The majority of Britons (66%) say they are more likely to respond to direct marketing that reaches them at the right time, according to new findings. In contrast, just one third claim design and personalisation to be more important than timing in getting them to respond
The case for personalisation in direct marketing is widely recognised and well-targeted campaigns are much more prevalent nowadays. However, GI Direct commissioned research to find out whether the design and personalisation of a mailing was actually the most important factor in eliciting response, or whether timing was more likely to encourage the recipient to buy. Findings across all categories were surprisingly consistent but some variations are worth highlighting.
35-44 year-olds were most persuaded by timing (70%). Since major life changes, such as buying a house and having children, are starting to happen later in life nowadays, this age-group is, perhaps, particularly receptive to well-timed campaigns offering deals on furniture or baby-related products, for example.
Timing was an important factor for both men and women, though men were slightly more convinced by it than women (68% and 64% respectively). On the other hand, a roughly equal amount of men and women found design and personalisation the most important factor (31% and 32% respectively).
Londoners were least influenced by design and presentation (24%). With a faster pace of life in the capital city people are likely to be more receptive to something that takes into consideration the hectic work and social schedules many of them have to juggle with.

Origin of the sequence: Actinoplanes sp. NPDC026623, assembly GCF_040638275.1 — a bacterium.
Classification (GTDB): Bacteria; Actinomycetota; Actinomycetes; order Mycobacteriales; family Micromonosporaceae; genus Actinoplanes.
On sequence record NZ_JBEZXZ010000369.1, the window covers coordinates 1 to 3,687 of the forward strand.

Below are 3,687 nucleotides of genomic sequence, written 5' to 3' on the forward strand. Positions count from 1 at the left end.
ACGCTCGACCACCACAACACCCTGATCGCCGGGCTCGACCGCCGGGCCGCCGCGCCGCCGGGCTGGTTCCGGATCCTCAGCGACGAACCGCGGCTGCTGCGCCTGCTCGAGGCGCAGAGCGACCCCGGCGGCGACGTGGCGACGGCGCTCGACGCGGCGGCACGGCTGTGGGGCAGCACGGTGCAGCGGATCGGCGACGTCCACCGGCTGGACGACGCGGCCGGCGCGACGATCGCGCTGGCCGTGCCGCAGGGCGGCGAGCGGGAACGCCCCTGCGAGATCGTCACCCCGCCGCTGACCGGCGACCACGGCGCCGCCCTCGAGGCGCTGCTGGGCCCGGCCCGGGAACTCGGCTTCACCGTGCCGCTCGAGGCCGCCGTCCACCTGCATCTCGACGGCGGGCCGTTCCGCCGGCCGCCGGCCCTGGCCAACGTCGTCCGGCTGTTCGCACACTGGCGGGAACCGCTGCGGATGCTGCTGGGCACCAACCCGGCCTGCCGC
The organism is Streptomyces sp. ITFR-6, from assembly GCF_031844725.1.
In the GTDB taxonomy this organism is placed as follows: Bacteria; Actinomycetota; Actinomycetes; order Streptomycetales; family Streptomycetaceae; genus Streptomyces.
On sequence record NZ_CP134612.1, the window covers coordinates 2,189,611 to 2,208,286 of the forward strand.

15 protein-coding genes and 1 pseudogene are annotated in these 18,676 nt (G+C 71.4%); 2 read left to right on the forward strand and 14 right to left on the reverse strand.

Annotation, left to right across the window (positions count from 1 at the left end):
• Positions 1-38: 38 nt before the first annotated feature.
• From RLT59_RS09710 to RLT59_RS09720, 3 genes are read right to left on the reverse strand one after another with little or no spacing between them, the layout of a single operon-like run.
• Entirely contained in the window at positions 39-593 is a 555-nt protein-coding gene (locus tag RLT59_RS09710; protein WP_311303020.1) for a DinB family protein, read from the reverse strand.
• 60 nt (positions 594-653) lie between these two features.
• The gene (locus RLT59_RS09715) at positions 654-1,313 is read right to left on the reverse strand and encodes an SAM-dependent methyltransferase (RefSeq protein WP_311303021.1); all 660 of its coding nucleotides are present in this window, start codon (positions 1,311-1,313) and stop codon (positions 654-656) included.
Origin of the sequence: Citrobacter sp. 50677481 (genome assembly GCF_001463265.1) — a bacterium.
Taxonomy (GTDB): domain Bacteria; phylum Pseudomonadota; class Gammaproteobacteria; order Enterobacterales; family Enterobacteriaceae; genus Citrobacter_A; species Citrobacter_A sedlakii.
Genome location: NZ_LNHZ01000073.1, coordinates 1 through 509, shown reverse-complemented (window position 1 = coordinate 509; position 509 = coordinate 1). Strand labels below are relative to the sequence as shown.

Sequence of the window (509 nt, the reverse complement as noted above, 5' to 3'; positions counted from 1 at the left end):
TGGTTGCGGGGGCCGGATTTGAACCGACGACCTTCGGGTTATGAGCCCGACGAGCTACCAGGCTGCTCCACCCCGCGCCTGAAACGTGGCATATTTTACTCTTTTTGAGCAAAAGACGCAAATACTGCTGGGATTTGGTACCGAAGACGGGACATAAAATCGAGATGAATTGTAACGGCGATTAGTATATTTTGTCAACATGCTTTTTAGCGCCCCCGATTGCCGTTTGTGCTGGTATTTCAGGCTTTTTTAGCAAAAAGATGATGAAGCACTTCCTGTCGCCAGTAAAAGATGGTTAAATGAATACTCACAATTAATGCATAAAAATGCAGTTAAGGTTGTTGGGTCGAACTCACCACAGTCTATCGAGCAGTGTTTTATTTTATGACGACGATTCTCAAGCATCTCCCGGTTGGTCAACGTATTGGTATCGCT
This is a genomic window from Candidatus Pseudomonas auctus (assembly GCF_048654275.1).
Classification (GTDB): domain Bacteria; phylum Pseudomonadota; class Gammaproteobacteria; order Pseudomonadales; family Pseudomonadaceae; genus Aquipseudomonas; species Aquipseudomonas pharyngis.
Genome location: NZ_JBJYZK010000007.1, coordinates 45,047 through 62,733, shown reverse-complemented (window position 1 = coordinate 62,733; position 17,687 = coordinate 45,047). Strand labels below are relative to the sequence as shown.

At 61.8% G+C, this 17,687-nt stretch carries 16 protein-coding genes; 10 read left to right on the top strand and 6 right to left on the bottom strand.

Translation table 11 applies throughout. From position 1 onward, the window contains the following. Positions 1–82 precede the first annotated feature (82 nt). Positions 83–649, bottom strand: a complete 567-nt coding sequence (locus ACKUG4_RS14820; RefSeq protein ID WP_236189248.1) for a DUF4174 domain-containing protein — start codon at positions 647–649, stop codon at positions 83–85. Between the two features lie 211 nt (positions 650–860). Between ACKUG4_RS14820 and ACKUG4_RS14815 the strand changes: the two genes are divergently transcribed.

Results showed that some respondents agreed that both timing and design and personalisation were important.
Patrick Headley added “Both personalisation and timing are important, and the one cannot be substituted for the other. There is clearly a question of balance between the two. The appearance and personalisation of direct marketing is critical in achieving standout on the doormat. However, too little attention is being paid to ensuring direct marketing arrives at a time when the recipient is most likely to respond and buy.
“Organisations therefore need to pay attention not only to the appropriate targeting of their direct mail campaigns, but also being able to identify the triggers and times when recipients are most likely to respond. This requires smart analysis of customer data, coupled with production facilities that can economically generate small batches of triggered mailings.
He concluded, “There has been a gradual technological evolution happening in direct mail production. Service providers who can support this move towards event-triggered campaigns are starting to grow in number. There will always be a requirement for marketers to make a judgement between timeliness and production cost. However, at least weekly triggered output is now affordably within the reach of most marketing departments.”
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